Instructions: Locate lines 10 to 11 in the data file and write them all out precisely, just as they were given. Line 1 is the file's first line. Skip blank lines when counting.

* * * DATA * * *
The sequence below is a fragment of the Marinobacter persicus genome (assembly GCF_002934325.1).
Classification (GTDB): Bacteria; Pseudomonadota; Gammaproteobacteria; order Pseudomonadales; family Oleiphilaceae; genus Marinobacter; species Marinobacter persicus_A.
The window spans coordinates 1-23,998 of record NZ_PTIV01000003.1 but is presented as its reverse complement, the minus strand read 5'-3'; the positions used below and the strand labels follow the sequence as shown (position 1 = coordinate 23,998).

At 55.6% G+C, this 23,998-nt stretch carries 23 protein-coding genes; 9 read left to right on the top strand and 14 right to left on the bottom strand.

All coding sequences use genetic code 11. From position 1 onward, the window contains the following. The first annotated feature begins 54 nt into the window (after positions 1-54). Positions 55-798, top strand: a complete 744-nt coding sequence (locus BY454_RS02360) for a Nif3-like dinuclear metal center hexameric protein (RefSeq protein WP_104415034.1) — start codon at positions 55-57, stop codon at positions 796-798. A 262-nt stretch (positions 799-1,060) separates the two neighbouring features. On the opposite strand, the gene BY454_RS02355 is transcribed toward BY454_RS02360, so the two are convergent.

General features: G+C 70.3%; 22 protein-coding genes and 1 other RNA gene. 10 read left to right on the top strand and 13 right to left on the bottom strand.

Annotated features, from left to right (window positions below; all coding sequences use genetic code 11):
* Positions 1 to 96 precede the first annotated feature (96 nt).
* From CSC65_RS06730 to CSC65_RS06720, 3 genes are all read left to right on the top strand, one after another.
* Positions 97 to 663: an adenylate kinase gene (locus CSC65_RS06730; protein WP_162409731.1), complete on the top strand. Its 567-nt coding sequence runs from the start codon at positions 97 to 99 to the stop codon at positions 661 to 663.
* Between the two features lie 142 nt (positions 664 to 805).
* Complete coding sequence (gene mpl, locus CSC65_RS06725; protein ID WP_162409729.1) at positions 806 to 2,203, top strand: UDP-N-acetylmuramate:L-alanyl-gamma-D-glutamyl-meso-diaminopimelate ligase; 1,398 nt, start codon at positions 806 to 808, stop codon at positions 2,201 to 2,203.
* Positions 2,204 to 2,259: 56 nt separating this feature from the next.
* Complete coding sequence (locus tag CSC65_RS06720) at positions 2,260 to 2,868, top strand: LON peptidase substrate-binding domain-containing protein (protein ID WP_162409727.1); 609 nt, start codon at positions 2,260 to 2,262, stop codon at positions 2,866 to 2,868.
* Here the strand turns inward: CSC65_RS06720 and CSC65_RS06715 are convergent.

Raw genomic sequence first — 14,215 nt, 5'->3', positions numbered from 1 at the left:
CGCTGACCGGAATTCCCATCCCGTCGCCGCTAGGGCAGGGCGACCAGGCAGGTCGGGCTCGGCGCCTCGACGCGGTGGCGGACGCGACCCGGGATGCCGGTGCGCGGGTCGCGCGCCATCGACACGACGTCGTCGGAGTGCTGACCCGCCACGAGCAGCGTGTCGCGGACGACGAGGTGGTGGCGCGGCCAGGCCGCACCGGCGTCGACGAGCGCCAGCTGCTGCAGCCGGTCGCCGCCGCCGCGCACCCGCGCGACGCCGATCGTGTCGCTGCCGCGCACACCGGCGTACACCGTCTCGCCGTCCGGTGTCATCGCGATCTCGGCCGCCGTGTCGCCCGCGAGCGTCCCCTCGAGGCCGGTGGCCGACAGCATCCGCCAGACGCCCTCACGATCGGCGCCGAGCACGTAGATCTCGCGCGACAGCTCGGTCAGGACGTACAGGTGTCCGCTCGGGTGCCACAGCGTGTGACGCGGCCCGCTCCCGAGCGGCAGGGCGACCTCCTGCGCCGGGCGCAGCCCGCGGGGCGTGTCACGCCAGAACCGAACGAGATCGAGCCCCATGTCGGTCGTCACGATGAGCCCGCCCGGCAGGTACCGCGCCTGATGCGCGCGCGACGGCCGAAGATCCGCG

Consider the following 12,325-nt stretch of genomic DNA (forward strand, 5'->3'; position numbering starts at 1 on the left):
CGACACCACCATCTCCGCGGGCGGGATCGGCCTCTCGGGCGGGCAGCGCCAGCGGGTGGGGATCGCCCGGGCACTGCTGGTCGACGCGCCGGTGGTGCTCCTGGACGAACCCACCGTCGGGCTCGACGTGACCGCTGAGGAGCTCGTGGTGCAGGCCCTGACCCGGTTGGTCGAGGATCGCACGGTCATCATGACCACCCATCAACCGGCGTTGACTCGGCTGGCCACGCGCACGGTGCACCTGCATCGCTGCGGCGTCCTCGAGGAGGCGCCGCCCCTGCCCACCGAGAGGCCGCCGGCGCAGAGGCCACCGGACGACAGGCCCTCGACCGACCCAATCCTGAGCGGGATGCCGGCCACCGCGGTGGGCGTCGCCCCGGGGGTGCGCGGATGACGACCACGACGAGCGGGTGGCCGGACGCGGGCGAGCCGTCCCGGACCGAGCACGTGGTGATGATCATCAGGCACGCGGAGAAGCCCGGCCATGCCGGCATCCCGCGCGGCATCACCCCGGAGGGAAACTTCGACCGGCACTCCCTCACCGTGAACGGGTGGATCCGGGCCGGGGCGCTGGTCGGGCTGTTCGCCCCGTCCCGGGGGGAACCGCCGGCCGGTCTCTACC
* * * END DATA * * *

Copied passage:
* Positions 97 to 663: an adenylate kinase gene (locus CSC65_RS06730; protein WP_162409731.1), complete on the top strand. Its 567-nt coding sequence runs from the start codon at positions 97 to 99 to the stop codon at positions 661 to 663.
* Between the two features lie 142 nt (positions 664 to 805).